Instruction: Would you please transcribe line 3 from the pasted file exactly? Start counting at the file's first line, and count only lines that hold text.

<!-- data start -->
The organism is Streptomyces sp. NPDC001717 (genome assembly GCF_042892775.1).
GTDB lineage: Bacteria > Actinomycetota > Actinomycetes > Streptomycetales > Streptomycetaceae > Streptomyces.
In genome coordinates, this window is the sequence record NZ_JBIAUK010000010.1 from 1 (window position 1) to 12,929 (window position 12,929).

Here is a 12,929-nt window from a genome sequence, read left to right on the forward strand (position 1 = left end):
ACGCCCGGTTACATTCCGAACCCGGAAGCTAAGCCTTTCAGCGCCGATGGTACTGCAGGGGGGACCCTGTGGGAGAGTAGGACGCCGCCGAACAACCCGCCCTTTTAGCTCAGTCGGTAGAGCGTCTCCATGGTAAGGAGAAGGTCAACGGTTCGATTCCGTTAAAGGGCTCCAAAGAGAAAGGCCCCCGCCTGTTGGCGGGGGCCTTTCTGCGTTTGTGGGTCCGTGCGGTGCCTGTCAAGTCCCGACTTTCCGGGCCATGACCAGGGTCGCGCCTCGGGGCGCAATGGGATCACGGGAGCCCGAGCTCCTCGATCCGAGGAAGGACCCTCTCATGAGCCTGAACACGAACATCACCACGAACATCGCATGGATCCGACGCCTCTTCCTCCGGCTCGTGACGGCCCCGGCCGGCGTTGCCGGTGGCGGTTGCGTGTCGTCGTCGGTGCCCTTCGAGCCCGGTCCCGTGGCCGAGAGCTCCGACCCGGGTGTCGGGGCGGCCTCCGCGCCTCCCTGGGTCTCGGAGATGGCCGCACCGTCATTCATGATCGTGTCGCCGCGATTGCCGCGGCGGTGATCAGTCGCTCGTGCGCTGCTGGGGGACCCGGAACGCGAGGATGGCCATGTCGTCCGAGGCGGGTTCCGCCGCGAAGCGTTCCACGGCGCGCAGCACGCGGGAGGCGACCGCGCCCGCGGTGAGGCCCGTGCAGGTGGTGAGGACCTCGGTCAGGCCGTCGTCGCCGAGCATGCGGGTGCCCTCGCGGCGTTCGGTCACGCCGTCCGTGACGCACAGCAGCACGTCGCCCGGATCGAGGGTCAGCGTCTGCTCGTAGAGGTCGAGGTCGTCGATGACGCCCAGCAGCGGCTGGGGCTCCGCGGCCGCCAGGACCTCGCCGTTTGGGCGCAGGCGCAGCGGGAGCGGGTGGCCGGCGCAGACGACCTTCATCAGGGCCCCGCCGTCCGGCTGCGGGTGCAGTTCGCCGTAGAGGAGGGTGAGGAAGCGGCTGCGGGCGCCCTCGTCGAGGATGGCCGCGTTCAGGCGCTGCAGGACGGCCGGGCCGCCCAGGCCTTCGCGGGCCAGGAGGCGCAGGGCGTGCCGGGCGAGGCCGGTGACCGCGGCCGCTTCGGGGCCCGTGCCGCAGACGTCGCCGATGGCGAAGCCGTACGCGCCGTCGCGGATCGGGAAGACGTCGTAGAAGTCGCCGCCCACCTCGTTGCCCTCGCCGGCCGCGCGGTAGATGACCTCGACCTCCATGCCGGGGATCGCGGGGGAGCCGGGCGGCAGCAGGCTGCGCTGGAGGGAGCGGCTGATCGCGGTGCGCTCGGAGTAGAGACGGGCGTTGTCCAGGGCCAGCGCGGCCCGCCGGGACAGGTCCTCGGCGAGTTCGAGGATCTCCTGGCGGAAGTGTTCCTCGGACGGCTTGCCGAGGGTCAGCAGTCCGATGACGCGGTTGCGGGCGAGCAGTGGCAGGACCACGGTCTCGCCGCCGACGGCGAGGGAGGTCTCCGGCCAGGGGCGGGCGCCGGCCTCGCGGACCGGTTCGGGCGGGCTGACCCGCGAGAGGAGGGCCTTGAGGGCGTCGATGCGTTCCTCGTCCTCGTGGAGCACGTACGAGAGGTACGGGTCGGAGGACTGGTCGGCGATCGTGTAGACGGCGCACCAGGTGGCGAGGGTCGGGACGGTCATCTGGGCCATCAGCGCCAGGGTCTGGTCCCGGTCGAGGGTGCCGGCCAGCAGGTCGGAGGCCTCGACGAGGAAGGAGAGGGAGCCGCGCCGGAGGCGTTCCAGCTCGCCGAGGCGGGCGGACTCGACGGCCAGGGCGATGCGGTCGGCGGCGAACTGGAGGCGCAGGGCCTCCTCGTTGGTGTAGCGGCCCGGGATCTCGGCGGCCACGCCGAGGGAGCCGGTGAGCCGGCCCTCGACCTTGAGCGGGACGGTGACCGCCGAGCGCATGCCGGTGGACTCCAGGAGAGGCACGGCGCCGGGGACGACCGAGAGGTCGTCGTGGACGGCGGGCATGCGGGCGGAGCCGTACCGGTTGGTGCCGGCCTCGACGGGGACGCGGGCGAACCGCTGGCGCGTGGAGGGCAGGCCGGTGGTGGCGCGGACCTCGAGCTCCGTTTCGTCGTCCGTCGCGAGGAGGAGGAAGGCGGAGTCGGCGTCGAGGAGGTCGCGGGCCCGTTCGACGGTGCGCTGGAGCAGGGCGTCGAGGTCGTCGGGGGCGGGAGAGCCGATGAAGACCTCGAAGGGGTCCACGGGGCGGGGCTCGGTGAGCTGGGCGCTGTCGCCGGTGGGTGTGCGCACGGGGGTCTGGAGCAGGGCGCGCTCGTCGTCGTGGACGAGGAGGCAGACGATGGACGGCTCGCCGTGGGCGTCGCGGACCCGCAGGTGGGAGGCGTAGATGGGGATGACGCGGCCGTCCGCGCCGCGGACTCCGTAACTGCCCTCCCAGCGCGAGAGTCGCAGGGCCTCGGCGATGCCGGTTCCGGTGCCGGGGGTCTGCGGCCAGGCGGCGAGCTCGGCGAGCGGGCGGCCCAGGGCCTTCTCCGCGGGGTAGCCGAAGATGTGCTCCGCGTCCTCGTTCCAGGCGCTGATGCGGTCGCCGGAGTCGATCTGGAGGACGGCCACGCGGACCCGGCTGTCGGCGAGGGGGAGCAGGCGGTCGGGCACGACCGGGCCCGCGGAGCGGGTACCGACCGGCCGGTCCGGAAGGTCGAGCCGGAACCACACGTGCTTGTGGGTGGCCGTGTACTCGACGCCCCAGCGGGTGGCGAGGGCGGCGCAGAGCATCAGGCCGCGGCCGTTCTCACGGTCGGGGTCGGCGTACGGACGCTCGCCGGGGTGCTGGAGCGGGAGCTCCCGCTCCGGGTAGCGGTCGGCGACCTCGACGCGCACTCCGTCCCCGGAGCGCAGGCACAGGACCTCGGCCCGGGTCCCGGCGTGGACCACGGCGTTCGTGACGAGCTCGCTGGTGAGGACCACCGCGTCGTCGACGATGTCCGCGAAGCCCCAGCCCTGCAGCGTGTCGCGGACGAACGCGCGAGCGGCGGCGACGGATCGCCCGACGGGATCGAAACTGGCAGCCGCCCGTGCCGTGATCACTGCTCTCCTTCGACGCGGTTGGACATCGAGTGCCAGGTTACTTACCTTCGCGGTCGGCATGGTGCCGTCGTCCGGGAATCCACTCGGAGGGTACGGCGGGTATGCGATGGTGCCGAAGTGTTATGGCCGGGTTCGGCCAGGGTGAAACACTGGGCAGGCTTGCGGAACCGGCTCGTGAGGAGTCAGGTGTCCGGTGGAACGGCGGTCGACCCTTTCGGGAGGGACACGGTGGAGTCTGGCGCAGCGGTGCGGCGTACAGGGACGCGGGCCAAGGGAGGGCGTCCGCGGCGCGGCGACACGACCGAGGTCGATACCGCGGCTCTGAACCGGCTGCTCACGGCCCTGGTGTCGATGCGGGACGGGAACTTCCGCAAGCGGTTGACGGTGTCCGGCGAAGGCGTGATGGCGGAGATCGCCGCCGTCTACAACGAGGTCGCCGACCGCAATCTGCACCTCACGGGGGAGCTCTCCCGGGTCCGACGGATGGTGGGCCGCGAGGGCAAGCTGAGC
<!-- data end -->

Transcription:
In genome coordinates, this window is the sequence record NZ_JBIAUK010000010.1 from 1 (window position 1) to 12,929 (window position 12,929).